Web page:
Data

After the countdown, the subroutine get_block will read the number of bytes passed in A into memory pointed to by ptr.

get_block:
    sta count
    ldy #0
g1: jsr get_byte
    bcs g2
    sta (ptr),y
    iny
    dec count
    bne g1
g2: rts

If it encounters an end of data marker, the subroutine will return prematurely with the C flag set.

Header

The encoding described so far allows storing individual files, but there is no metadata yet. So for every file on tape, there is a 192 byte header which precedes it.

The header encodes the filename, its type, and in case of programs, the start and end addresses.

Offset Length Description
0      1      File Type ($01 or $03 for PRG)
1      2      Start Address
3      2      End Address
5      16     Filename
21     171    unused

There are other file types to support SEQ files, which are stored a sequences of individual 192 byte files.

The header itself encoded exactly like a 192 byte file and recorded just before the file data: with a leader and a countdown.

The KERNAL’s save routines will actually store a backup copy of both the header and the full file contents immediately after the original to mitigate tape dropouts, with the countdowns using the sequence $09, $08, $07, … down to $01. Our code assumes an error-less tape, so we ignore the copies.

Connecting everything together

Our minimal loader makes several assumptions: The tape must be error-less and rewound, and the first file must be a program, correctly preceded by a header.

The user has to press the PLAY button, so we have to wait until this has happened:

    lda #$10
m1: bit $01
    bne m1

Timing is critical when reading from tape, so we have to turn off interrupts and disable the screen to make sure the VIC doesn’t steal cycles:

    sei
    lda $d011
    and #$ff-$10    ;disable screen
    sta $d011
m2: lda $d012
    bne m2          ;wait for new screen

Now we turn on the Datasette motor:

    lda $01
    and #$ff-$20    ;motor on
    sta $01

Now we can read the header by calling get_block with a byte count of 192:

    ldx #buffer
    stx ptr
    sty ptr + 1
    jsr get_countdown
    lda #192
    jsr get_block

We ignore most fields of the header and only read the start address to know where to load the file:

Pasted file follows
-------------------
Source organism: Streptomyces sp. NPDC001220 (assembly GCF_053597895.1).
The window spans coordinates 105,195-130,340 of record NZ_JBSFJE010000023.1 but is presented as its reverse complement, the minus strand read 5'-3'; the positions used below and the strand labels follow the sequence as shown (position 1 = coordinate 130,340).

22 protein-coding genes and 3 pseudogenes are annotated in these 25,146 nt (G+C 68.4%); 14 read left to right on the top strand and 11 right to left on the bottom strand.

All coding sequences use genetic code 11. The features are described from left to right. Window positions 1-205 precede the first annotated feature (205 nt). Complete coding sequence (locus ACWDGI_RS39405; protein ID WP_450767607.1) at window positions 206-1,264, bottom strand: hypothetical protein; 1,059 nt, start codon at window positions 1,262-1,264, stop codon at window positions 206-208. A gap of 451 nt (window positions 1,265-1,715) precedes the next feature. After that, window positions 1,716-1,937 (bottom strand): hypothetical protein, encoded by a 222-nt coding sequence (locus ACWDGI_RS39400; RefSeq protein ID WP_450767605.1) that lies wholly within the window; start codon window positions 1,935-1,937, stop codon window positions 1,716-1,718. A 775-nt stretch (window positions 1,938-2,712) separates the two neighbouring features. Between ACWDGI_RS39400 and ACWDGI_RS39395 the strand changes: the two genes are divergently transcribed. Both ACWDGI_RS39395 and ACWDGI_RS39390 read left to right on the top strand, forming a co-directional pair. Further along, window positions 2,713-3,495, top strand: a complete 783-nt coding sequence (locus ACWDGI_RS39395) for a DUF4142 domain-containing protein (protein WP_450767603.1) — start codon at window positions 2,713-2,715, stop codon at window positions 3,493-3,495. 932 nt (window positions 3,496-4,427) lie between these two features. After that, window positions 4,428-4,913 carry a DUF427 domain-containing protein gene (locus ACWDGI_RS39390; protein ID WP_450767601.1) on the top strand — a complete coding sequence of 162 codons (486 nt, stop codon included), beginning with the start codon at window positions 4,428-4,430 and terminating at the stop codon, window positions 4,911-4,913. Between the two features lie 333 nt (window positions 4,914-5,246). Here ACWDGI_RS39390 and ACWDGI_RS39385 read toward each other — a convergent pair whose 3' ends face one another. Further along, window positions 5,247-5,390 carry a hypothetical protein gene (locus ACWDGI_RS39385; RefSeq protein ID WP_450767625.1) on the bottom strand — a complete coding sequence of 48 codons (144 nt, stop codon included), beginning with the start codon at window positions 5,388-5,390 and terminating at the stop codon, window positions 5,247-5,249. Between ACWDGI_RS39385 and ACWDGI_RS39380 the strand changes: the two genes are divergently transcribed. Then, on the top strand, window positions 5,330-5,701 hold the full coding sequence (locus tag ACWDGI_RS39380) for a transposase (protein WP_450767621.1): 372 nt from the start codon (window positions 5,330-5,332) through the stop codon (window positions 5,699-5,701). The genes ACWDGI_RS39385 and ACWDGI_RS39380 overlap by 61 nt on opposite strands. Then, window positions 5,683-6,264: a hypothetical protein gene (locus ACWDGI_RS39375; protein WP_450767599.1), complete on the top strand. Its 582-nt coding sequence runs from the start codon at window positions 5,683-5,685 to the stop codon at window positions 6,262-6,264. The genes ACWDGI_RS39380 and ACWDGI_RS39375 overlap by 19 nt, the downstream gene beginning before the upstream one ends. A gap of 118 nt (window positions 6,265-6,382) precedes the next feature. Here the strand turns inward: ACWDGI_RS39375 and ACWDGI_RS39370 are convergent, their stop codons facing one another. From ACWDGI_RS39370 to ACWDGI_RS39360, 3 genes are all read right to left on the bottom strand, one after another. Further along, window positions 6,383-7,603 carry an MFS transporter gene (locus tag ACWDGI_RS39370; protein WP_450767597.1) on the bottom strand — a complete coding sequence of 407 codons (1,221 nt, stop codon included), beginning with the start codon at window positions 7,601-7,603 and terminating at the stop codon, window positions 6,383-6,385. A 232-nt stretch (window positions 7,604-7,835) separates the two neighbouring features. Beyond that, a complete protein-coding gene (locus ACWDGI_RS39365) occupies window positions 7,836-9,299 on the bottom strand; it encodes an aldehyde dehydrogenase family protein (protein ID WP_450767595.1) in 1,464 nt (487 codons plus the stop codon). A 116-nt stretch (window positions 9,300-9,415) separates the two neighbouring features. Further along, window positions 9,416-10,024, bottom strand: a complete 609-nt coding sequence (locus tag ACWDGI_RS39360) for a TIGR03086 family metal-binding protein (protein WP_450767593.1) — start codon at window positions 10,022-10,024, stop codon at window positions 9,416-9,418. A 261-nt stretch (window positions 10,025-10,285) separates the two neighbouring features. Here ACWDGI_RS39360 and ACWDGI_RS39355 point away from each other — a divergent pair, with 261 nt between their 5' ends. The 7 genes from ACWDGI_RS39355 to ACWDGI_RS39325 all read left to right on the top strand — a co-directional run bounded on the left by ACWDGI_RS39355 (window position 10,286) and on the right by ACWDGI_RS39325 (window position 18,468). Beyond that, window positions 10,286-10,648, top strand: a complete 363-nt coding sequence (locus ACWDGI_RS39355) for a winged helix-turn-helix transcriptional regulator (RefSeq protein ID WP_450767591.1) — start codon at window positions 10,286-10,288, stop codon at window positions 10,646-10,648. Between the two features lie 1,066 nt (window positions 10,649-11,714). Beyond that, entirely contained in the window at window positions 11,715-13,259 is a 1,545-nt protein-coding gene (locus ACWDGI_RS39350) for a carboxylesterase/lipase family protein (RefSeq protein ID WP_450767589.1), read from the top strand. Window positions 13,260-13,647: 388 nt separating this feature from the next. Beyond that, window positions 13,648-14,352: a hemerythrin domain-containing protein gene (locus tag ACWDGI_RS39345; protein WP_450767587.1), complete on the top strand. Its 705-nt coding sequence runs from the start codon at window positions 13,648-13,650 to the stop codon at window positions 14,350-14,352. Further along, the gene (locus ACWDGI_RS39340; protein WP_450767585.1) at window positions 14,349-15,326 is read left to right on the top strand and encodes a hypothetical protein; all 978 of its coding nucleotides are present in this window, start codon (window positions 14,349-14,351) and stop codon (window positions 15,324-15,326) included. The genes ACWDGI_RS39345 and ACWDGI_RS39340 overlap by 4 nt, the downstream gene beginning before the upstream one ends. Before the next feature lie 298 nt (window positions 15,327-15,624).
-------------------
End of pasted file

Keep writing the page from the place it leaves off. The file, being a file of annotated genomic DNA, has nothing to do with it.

ldx buffer + 1
    ldy buffer + 2
    stx ptr
    sty ptr + 1

Now we can load the file:

m3: lda #0
    jsr get_block
    inc ptr + 1
    bcc m3

Once we’re done, we turn the motor off and the screen back on:

    lda $d011
    ora #$10
    sta $d011       ;screen on
    lda 1
    ora #$20        ;motor off
    sta 1

Conclusion

This minimal tape loader takes up less than 200 bytes. It might seem useless for any other purpose than learning about the Datasette recoding format, since the C64 KERNAL already contains code like this. But it is common to create modified versions of the KERNAL that add features, removing the original tape code to create some space, so this minimal loader could be added to such a modified KERNAL to save on space but still be able to load games from tape.

The complete source is available at github.com/mist64/datasette_load. bugfixes and size optimizations are very much appreciated.

Commodore 64 BASIC inside your USB Connector

Tomu is a super cheap Open Source Hardware 24 MHz ARM computer with 8 KB of RAM and 64 KB of ROM that fits into your USB connector! Of course I had to put Commodore 64 BASIC on it, which can be accessed through the USB-Serial port exposed by the device.

It can be found in the cbmbasic subdirectory of my fork of the tomu-quickstart project.

Update: It has been merged into the official tomu-quickstart repository!

Use a terminal emulator to connect to the virtual serial port and hack away!

Making Of “Murdlok”, the new old adventure game for the C64

Recently, the 1986 adventure game “Murdlok” was published here for the first time. This is author Peter Hempel‘s “making-of” story, in German. (English translation)

Am Anfang war der Brotkasten: Wir schreiben das Jahr 1984, oder war es doch schon 1985? Ich hab es über all die Jahre vergessen. Computer sind noch ein Zauberwort, obwohl sie schon seit Jahren auf dem Markt angeboten werden. Derweilen sind sie so klein, dass diese problemlos auf den Tisch gestellt werden können. Mikroprozessor! Und Farbe soll der auch haben, nicht monochrom wie noch überall üblich. Commodore VC20 stand in der Reklame der Illustrierten Zeitung, der Volkscomputer, wahrlich ein merkwürdiger Name, so wie der Name der Firma die ihn herstellt. C=Commodore, was hat dieser Computer mit der Seefahrt zu tun frage ich mich? Gut, immerhin war mir die Seite ins Auge gefallen.

Das Ding holen wir uns, aber gleich den „Großen“, der C64 mit 64 KB. Den bestellen wir im Versandhandel bei Quelle. So trat mein Kumpel an mich heran. Das war damals noch mit erheblichen Kosten verbunden. Der Computer 799 D-Mark, Floppy 799 D-Mark und noch ein Bildschirm in Farbe dazu. Damals noch ein Portable TV für 599 D-Mark.

Als alles da war ging es los! Ohne Selbststudium war da nichts zu machen, für mich war diese Technologie absolutes Neuland. Ich kannte auch niemanden, der sich hier auskannte, auch mein Kumpel nicht. Es wurden Fachbücher gekauft! BASIC für Anfänger! Was für eine spannende Geschichte. Man tippt etwas ein und es gibt gleich ein Ergebnis, manchmal ein erwartetes und manchmal ein unerwartetes. Das Ding hatte mich gefesselt, Tag und Nacht, wenn es die Arbeit und die Freundin zuließ.